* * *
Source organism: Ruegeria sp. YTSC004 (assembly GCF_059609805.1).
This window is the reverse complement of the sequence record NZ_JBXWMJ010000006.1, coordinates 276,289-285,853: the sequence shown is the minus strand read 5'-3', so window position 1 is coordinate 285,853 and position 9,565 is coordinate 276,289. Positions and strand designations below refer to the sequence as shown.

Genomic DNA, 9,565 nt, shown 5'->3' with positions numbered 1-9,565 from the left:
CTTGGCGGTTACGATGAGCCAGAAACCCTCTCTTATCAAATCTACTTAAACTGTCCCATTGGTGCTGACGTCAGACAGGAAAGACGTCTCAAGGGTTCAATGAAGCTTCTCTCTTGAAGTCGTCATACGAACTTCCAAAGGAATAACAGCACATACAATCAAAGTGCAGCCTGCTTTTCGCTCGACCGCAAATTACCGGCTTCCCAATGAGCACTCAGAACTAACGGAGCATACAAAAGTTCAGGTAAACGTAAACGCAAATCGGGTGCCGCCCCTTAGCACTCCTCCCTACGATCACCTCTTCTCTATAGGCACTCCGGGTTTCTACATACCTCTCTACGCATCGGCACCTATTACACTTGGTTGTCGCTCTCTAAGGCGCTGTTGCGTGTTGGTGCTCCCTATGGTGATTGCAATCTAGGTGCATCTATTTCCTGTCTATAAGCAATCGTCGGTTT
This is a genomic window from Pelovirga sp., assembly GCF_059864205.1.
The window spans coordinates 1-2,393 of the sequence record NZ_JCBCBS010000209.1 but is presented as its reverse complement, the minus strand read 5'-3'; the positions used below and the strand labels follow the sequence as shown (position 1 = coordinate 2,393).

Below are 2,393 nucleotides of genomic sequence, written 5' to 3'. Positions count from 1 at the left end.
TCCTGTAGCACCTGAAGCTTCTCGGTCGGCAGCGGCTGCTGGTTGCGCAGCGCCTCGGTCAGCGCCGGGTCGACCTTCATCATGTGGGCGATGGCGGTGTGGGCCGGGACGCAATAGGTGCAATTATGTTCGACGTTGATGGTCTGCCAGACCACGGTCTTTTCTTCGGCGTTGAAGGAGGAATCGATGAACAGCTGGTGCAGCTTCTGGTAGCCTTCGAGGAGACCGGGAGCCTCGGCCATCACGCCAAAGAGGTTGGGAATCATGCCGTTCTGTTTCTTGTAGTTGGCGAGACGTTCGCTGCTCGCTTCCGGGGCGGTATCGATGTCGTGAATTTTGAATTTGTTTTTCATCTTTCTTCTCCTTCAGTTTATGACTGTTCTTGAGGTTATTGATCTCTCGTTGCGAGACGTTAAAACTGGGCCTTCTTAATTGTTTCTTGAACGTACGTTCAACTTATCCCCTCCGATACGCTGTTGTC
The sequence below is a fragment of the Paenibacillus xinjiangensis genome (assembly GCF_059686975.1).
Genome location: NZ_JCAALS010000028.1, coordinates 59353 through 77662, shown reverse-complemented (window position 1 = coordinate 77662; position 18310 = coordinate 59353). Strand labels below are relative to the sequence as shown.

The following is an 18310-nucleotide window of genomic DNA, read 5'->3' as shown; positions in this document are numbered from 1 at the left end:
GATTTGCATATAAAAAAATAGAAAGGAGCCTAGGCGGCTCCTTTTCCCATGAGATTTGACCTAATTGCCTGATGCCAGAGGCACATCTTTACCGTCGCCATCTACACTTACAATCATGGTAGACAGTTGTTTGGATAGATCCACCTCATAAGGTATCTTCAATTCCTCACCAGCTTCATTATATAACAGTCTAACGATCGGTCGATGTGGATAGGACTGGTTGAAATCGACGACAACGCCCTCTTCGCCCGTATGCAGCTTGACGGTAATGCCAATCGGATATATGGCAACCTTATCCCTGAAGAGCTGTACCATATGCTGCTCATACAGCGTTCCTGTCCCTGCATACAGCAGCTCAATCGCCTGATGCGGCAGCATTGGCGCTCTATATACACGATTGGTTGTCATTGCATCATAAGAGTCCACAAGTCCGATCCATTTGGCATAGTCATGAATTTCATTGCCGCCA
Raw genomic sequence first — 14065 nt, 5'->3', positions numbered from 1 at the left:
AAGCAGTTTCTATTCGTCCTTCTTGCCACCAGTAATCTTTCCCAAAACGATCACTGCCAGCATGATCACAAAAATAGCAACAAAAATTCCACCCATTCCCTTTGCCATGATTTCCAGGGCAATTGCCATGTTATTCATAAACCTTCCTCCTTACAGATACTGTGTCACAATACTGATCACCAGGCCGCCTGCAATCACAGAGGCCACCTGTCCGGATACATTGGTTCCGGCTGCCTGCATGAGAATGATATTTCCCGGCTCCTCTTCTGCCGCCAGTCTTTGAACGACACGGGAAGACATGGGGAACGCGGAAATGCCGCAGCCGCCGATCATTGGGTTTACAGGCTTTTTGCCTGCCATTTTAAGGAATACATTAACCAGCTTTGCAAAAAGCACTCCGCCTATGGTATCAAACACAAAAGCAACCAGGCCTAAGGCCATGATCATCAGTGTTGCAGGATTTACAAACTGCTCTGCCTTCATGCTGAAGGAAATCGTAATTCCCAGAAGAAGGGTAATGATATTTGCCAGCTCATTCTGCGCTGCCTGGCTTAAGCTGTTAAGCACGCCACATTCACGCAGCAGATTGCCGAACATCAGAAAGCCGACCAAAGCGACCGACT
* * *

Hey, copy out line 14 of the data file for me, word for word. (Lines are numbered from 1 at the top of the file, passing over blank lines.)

AAGCAGTTTCTATTCGTCCTTCTTGCCACCAGTAATCTTTCCCAAAACGATCACTGCCAGCATGATCACAAAAATAGCAACAAAAATTCCACCCATTCCCTTTGCCATGATTTCCAGGGCAATTGCCATGTTATTCATAAACCTTCCTCCTTACAGATACTGTGTCACAATACTGATCACCAGGCCGCCTGCAATCACAGAGGCCACCTGTCCGGATACATTGGTTCCGGCTGCCTGCATGAGAATGATATTTCCCGGCTCCTCTTCTGCCGCCAGTCTTTGAACGACACGGGAAGACATGGGGAACGCGGAAATGCCGCAGCCGCCGATCATTGGGTTTACAGGCTTTTTGCCTGCCATTTTAAGGAATACATTAACCAGCTTTGCAAAAAGCACTCCGCCTATGGTATCAAACACAAAAGCAACCAGGCCTAAGGCCATGATCATCAGTGTTGCAGGATTTACAAACTGCTCTGCCTTCATGCTGAAGGAAATCGTAATTCCCAGAAGAAGGGTAATGATATTTGCCAGCTCATTCTGCGCTGCCTGGCTTAAGCTGTTAAGCACGCCACATTCACGCAGCAGATTGCCGAACATCAGAAAGCCGACCAAAGCGACCGACT